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Politically's avatar

Filling out Christmas cards as a young, single adult woman?

Asked by Politically (32 points ) November 3rd, 2012

This is the first Christmas I’m out of my parents’ house and pocketbooks. I’m sure no one in my family expects me to send cards, but I think it’d be a nice surprise. Normally I would ask my mom for advice on this sort of social nicety: However, I want to surprise her too. I know the basics of obviously addressing the cards themselves.

But what should I put in them? What kind of message? Should I include a picture? I know many people typically include pictures of their family, however, that’s not really an option. I feel like putting a picture of just myself would be egotistical. Would a group of me and my friends, my “family” here, be appropriate? Is there anything else I should consider before sealing and sending them off (after Thanksgiving, of course)

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14 Answers

psyonicpanda's avatar

I think that would be a great idea. Even things as simple as a card (especially to parents) can have sentimental value and I would suggest writing a peronal messege in each because, Happy Holidays or just Merry Christmas can come off as lazy. Welcome to Fluther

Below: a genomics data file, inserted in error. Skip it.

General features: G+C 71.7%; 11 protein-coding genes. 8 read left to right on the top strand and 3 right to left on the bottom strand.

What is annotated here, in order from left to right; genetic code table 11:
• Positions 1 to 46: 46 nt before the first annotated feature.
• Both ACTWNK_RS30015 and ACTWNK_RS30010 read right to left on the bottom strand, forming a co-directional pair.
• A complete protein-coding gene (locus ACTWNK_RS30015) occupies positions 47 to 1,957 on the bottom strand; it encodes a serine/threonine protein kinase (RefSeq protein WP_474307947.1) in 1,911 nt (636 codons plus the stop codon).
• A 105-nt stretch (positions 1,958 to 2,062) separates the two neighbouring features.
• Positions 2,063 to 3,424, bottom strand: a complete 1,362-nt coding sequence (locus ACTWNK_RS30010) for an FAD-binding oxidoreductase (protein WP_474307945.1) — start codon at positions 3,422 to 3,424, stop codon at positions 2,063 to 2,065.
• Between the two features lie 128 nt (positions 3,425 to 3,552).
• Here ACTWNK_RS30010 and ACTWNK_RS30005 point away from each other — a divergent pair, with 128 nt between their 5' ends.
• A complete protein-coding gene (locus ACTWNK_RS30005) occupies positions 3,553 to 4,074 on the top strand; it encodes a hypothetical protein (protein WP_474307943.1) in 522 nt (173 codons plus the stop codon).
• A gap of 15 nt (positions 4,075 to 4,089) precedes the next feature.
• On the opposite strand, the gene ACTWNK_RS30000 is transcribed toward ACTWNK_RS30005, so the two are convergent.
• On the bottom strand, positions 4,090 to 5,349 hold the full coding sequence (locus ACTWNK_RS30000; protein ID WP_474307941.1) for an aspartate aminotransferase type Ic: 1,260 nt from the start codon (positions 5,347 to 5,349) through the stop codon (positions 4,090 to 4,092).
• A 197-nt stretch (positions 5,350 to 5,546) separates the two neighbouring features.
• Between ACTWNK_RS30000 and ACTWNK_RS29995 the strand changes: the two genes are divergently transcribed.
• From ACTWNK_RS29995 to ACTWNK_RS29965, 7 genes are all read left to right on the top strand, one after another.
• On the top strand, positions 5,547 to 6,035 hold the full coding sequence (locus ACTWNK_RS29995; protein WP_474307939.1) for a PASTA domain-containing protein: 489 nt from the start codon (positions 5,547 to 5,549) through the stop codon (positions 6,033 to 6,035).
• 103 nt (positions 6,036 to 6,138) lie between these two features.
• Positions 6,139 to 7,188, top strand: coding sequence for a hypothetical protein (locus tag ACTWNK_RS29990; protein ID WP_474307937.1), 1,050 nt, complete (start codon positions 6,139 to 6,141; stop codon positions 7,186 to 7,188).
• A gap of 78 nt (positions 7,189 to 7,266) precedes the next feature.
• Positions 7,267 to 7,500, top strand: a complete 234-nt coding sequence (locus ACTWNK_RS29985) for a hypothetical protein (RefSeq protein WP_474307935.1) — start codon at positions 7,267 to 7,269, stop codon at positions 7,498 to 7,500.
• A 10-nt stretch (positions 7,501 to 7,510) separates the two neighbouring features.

jca's avatar

Welcome to Fluther! I have been doing Christmas cards since I was a teen, and I really enjoy choosing the annual card that I most like of all the choices out there. I put personal notes in the cards to people that I rarely speak to, and the rest, I will just write “Merry Christmas” or “Happy Holidays.” Last few years, since I have a child, I will send a card that has her photo on it. These cards are pre-printed with our names on them, but I may still throw in a personal note to people I don’t keep in touch with too often.

marinelife's avatar

If it was me, I would skip the picture. I would just write a short, personal message on each one.

For those you see often, just something like: “Wishing you wonderful and joyous holidays.” or “Looking forward to seeing you during the holidays.” (Or substitute Christmas if that is appropriate.)

For those, you don’t see often, then a brief catch-up on your life: “This holiday season (or Christmas if appropriate) finds me living on my own and working as a __________ at _________. I will be going home for a few days to see the family. Hope this card finds you well and happy.”

For acquaintances or professional contacts, stick to “Wishing you joyous holidays” and sign your name,

Judi's avatar

A picture of you and your group of friends would be nice.
I love getting those photo copied letters that say what has happened in your life over the last year too.

dabbler's avatar

I like the ritual of the holiday card and have made mine even though that’s a bit of work.
I pick the most beautiful photo I took during the prior year, usually some flower and select paper that complements it. Sometimes two or three different photos are selected and a portion of the year’s cards are made with each. This allows me to send a different picture to multiple members of the same family (e.g. parents get one and their grown child gets a different one).